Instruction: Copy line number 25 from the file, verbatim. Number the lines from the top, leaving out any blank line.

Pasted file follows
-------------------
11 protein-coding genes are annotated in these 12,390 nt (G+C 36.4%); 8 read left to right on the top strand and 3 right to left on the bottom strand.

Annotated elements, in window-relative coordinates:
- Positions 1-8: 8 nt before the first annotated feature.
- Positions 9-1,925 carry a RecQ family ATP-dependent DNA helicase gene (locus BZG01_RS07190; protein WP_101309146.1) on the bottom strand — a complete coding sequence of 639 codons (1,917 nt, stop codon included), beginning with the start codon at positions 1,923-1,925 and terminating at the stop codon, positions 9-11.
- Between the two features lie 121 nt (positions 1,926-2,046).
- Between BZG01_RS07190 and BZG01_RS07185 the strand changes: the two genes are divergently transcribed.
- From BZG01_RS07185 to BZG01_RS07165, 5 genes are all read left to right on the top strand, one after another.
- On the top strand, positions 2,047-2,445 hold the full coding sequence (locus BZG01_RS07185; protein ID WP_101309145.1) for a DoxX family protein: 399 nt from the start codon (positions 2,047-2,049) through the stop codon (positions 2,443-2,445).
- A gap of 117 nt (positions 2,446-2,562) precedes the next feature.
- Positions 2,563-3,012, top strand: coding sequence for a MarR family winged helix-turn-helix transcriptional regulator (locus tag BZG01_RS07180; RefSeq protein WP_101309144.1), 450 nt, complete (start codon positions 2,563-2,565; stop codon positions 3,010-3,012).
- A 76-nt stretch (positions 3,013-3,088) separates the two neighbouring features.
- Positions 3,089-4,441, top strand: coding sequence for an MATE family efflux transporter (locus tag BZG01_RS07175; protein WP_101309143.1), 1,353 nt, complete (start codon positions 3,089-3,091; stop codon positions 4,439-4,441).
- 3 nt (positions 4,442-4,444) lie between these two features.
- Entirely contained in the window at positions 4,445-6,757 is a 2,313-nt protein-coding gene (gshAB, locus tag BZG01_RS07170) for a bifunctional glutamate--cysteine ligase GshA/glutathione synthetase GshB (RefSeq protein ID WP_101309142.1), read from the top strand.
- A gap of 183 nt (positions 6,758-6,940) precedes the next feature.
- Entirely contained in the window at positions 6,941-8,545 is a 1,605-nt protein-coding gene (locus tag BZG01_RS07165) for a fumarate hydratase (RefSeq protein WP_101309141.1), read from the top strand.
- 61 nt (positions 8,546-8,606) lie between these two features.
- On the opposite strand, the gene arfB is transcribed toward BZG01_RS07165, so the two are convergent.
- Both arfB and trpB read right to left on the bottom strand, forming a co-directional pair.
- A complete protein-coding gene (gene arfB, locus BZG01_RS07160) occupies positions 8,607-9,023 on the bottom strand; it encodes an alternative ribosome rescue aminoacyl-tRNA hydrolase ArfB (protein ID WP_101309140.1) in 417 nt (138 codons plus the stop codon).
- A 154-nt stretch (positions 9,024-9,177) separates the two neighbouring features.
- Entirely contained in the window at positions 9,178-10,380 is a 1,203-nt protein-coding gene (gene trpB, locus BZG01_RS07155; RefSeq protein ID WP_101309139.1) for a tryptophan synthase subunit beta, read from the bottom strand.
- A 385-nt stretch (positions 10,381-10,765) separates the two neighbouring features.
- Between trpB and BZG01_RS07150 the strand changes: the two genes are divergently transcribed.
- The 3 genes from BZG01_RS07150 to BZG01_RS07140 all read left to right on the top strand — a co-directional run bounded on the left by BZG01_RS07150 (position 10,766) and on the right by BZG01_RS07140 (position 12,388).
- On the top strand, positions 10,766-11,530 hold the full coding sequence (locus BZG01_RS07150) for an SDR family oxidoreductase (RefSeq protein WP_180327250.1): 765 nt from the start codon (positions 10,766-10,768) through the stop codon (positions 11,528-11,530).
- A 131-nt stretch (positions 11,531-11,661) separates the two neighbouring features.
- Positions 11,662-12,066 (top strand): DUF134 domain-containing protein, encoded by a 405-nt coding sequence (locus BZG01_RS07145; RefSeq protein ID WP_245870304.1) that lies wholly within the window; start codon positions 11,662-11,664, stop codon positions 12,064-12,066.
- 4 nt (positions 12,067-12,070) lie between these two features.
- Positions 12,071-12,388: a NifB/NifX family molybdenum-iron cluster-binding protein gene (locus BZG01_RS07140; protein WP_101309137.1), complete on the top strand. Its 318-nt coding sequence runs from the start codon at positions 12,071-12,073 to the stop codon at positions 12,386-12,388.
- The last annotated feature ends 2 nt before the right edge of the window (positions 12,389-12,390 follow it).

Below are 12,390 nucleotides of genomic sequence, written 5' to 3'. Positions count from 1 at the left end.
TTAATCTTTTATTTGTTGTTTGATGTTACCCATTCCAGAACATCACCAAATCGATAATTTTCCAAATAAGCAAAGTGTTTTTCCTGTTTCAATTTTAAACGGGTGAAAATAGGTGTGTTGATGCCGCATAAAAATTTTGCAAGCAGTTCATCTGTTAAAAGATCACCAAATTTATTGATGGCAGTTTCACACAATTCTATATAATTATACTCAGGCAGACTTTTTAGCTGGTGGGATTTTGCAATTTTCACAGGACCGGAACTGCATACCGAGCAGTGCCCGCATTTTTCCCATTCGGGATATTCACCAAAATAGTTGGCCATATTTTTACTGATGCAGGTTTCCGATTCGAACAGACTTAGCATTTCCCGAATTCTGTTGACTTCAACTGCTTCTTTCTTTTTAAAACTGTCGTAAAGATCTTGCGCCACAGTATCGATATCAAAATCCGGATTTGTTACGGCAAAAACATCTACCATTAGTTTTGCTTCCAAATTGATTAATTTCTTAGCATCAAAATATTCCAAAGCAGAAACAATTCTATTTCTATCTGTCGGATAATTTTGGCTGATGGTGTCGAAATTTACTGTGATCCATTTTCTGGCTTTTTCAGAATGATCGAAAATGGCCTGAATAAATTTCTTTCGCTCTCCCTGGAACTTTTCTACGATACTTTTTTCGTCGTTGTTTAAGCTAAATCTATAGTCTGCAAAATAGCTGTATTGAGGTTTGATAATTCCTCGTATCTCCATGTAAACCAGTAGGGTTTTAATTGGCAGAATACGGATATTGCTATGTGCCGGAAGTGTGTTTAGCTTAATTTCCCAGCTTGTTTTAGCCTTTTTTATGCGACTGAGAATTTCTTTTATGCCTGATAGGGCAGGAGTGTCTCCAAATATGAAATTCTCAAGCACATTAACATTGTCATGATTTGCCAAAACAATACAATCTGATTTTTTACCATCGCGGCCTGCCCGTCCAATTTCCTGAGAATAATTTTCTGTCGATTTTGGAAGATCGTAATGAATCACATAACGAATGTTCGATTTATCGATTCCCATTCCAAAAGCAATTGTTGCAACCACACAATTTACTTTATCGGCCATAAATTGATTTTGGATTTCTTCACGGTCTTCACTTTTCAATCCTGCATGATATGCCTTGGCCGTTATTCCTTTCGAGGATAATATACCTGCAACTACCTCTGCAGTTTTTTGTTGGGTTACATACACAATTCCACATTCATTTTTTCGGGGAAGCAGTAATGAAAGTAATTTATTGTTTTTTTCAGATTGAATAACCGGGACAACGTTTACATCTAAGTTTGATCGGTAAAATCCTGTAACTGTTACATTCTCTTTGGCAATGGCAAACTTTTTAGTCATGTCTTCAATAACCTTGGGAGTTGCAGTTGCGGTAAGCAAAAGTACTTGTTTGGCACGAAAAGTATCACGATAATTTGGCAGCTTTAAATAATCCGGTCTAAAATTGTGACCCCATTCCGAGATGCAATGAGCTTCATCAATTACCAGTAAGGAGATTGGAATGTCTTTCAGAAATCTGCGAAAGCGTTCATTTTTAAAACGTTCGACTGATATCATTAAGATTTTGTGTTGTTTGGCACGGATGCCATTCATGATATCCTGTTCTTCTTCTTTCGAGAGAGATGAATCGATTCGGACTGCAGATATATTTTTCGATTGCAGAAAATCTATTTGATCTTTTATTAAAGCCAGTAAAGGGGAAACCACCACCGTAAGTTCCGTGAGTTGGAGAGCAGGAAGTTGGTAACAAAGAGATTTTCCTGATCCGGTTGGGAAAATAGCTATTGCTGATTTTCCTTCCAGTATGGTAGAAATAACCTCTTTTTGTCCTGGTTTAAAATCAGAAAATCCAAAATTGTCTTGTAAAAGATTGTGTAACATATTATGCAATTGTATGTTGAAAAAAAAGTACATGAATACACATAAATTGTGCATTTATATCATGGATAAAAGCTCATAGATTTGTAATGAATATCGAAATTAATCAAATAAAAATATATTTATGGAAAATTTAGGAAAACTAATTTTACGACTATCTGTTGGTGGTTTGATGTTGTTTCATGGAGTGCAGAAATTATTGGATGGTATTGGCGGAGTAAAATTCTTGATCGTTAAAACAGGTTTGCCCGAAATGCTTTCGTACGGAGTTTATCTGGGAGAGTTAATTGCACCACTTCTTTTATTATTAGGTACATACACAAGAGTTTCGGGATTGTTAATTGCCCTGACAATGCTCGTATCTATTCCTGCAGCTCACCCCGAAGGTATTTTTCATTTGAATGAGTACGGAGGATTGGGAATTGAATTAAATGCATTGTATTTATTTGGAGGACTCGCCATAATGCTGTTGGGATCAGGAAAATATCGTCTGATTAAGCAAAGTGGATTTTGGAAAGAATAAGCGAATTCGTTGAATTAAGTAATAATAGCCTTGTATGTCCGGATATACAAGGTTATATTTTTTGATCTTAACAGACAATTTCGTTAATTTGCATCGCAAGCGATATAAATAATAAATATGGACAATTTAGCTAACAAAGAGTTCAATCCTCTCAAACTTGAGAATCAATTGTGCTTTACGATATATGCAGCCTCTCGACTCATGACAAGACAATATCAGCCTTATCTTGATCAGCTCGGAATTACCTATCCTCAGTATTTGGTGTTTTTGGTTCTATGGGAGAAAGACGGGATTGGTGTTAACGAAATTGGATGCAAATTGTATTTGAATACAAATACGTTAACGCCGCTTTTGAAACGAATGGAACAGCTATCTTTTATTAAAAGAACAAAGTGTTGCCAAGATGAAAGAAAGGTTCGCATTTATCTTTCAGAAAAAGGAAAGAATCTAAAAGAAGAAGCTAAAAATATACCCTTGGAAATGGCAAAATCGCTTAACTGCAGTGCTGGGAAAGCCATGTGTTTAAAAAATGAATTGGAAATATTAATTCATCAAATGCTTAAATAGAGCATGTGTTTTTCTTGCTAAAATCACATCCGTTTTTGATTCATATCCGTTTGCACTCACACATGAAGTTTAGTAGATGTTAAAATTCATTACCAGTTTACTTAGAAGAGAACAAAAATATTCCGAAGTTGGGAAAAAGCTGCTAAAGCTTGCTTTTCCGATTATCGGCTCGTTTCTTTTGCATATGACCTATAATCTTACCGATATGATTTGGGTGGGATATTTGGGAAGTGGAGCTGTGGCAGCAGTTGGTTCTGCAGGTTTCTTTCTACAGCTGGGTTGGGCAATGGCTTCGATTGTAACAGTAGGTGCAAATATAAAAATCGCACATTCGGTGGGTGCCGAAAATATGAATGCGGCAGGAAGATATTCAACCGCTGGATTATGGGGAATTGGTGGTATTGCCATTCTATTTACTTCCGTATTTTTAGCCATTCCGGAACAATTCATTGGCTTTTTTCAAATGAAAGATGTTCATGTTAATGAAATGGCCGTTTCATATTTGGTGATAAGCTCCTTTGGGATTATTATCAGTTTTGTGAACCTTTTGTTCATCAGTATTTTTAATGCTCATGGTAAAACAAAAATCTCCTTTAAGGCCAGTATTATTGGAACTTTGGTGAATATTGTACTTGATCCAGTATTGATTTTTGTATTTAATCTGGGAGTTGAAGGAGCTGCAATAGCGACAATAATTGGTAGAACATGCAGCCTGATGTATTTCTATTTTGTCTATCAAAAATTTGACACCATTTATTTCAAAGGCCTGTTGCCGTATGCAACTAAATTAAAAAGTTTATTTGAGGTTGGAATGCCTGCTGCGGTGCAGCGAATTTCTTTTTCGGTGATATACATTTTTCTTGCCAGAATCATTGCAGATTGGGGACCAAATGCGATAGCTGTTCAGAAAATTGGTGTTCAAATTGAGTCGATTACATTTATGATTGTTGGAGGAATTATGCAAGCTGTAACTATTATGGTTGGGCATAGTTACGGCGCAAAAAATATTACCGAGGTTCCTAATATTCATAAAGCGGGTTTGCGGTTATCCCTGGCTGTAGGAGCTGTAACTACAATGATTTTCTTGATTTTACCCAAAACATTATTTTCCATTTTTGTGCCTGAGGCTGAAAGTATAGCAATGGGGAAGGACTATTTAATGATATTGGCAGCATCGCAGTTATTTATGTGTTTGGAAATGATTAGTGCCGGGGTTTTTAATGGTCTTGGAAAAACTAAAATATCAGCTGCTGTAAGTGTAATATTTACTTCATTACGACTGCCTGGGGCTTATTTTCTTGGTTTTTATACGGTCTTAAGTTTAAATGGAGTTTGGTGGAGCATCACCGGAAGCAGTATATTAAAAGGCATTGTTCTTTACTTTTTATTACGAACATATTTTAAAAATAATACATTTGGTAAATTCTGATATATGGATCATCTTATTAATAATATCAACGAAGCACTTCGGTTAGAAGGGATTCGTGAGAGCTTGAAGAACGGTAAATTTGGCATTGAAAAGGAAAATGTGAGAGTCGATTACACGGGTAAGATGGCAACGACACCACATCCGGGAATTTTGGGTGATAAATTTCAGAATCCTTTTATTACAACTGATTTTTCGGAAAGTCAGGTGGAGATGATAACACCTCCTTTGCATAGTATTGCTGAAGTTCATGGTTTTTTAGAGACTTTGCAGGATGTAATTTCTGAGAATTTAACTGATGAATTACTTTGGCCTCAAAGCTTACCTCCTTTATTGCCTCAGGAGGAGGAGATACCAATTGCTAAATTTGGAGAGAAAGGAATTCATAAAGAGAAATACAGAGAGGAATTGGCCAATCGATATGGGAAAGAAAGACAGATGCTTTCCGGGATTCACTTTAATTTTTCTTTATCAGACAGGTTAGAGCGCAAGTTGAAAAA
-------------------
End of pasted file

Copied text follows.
- The 3 genes from BZG01_RS07150 to BZG01_RS07140 all read left to right on the top strand — a co-directional run bounded on the left by BZG01_RS07150 (position 10,766) and on the right by BZG01_RS07140 (position 12,388).